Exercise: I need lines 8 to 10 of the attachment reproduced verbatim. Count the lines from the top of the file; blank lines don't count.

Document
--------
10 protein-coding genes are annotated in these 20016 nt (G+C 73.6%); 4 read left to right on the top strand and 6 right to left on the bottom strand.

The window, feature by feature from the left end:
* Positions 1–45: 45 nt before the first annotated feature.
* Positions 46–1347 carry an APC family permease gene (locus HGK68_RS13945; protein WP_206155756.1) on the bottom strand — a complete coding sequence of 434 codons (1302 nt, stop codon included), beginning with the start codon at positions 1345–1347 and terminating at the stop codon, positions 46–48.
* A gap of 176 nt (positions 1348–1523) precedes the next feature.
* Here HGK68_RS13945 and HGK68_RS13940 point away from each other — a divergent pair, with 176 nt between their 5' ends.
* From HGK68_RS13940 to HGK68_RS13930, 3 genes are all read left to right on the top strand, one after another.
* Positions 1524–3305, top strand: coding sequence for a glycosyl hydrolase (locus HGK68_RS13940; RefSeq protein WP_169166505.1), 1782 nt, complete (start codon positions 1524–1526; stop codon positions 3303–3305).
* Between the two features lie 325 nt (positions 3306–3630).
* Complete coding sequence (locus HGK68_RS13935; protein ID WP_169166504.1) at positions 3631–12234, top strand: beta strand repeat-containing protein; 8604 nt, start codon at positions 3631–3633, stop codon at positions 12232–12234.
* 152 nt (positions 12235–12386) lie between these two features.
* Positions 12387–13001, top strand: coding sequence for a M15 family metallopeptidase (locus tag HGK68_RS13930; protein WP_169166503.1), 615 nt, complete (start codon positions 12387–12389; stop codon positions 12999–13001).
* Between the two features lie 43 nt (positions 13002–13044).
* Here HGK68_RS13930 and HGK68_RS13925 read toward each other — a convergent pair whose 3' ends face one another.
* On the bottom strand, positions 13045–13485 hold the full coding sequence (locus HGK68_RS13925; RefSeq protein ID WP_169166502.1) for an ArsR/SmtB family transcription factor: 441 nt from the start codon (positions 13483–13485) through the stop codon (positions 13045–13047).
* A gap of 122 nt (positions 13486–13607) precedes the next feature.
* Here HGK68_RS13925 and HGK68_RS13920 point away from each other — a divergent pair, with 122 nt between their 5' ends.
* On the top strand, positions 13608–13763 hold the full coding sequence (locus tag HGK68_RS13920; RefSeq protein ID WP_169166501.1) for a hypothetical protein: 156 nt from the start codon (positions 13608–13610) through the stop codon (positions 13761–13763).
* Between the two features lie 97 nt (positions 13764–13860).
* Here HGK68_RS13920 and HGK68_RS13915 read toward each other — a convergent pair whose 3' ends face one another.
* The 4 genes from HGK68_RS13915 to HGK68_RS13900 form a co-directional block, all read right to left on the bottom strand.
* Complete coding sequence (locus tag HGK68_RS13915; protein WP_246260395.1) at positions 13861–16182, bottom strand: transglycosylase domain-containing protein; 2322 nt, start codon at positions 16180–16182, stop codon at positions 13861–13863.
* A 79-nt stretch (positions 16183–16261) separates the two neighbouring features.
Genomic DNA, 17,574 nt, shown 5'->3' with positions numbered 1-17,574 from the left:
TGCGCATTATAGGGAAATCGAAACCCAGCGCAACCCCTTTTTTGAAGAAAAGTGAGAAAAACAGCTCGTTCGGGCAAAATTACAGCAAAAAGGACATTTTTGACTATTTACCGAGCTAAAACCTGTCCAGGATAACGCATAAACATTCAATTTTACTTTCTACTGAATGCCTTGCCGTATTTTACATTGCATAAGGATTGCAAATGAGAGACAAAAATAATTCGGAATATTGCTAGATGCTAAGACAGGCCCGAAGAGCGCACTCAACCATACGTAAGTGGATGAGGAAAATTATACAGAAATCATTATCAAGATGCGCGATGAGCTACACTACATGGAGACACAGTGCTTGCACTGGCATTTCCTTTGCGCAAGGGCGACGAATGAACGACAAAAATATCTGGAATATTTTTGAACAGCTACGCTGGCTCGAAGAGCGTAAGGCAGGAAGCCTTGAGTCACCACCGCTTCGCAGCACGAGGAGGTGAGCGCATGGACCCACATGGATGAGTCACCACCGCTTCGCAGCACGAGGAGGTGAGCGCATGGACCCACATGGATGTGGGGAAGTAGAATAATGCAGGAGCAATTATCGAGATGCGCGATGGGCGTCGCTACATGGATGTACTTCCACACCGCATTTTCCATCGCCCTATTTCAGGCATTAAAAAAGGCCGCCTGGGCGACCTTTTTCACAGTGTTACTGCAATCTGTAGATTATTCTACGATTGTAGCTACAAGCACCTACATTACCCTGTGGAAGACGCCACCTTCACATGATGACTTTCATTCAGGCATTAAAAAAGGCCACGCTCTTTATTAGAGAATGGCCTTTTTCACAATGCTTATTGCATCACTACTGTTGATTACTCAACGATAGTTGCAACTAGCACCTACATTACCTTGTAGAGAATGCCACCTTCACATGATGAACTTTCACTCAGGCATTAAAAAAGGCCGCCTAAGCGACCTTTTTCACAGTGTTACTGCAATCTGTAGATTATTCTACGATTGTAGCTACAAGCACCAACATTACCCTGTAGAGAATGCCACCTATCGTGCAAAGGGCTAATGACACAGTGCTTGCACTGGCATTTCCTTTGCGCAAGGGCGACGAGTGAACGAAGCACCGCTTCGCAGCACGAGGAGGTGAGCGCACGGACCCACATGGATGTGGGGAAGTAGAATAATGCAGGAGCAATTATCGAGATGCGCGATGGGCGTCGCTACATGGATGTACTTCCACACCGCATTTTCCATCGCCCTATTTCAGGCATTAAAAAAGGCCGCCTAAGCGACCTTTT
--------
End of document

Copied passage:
* Positions 1524–3305, top strand: coding sequence for a glycosyl hydrolase (locus HGK68_RS13940; RefSeq protein WP_169166505.1), 1782 nt, complete (start codon positions 1524–1526; stop codon positions 3303–3305).
* Between the two features lie 325 nt (positions 3306–3630).
* Complete coding sequence (locus HGK68_RS13935; protein ID WP_169166504.1) at positions 3631–12234, top strand: beta strand repeat-containing protein; 8604 nt, start codon at positions 3631–3633, stop codon at positions 12232–12234.